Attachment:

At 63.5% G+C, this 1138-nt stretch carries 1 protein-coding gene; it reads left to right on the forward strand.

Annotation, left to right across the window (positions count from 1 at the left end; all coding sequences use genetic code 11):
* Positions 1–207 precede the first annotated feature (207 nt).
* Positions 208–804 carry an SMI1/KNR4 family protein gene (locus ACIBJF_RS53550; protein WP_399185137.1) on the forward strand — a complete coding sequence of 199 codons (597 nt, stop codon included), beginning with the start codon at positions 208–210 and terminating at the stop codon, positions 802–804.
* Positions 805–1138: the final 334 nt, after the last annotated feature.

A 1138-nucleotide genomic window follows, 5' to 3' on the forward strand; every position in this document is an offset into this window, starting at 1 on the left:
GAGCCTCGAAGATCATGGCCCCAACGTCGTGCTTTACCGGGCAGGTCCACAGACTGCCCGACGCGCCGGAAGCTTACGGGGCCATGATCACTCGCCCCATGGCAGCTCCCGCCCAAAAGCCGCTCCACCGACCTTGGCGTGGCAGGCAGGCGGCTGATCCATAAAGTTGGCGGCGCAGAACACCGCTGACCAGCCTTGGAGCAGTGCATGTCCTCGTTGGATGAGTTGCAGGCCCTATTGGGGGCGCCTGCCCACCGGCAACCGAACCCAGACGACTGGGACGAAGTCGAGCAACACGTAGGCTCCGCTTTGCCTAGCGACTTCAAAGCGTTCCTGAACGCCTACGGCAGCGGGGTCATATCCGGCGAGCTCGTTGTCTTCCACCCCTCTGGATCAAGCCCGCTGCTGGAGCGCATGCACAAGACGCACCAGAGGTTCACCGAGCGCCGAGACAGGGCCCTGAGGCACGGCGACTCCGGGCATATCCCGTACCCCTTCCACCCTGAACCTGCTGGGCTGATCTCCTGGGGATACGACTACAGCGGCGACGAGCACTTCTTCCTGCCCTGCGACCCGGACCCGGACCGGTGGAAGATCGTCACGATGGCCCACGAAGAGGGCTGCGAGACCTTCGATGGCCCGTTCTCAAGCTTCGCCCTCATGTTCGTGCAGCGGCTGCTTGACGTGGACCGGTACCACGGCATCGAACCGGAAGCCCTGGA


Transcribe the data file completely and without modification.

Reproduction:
At 63.5% G+C, this 1138-nt stretch carries 1 protein-coding gene; it reads left to right on the forward strand.

Annotation, left to right across the window (positions count from 1 at the left end; all coding sequences use genetic code 11):
* Positions 1–207 precede the first annotated feature (207 nt).
* Positions 208–804 carry an SMI1/KNR4 family protein gene (locus ACIBJF_RS53550; protein WP_399185137.1) on the forward strand — a complete coding sequence of 199 codons (597 nt, stop codon included), beginning with the start codon at positions 208–210 and terminating at the stop codon, positions 802–804.
* Positions 805–1138: the final 334 nt, after the last annotated feature.

A 1138-nucleotide genomic window follows, 5' to 3' on the forward strand; every position in this document is an offset into this window, starting at 1 on the left:
GAGCCTCGAAGATCATGGCCCCAACGTCGTGCTTTACCGGGCAGGTCCACAGACTGCCCGACGCGCCGGAAGCTTACGGGGCCATGATCACTCGCCCCATGGCAGCTCCCGCCCAAAAGCCGCTCCACCGACCTTGGCGTGGCAGGCAGGCGGCTGATCCATAAAGTTGGCGGCGCAGAACACCGCTGACCAGCCTTGGAGCAGTGCATGTCCTCGTTGGATGAGTTGCAGGCCCTATTGGGGGCGCCTGCCCACCGGCAACCGAACCCAGACGACTGGGACGAAGTCGAGCAACACGTAGGCTCCGCTTTGCCTAGCGACTTCAAAGCGTTCCTGAACGCCTACGGCAGCGGGGTCATATCCGGCGAGCTCGTTGTCTTCCACCCCTCTGGATCAAGCCCGCTGCTGGAGCGCATGCACAAGACGCACCAGAGGTTCACCGAGCGCCGAGACAGGGCCCTGAGGCACGGCGACTCCGGGCATATCCCGTACCCCTTCCACCCTGAACCTGCTGGGCTGATCTCCTGGGGATACGACTACAGCGGCGACGAGCACTTCTTCCTGCCCTGCGACCCGGACCCGGACCGGTGGAAGATCGTCACGATGGCCCACGAAGAGGGCTGCGAGACCTTCGATGGCCCGTTCTCAAGCTTCGCCCTCATGTTCGTGCAGCGGCTGCTTGACGTGGACCGGTACCACGGCATCGAACCGGAAGCCCTGGA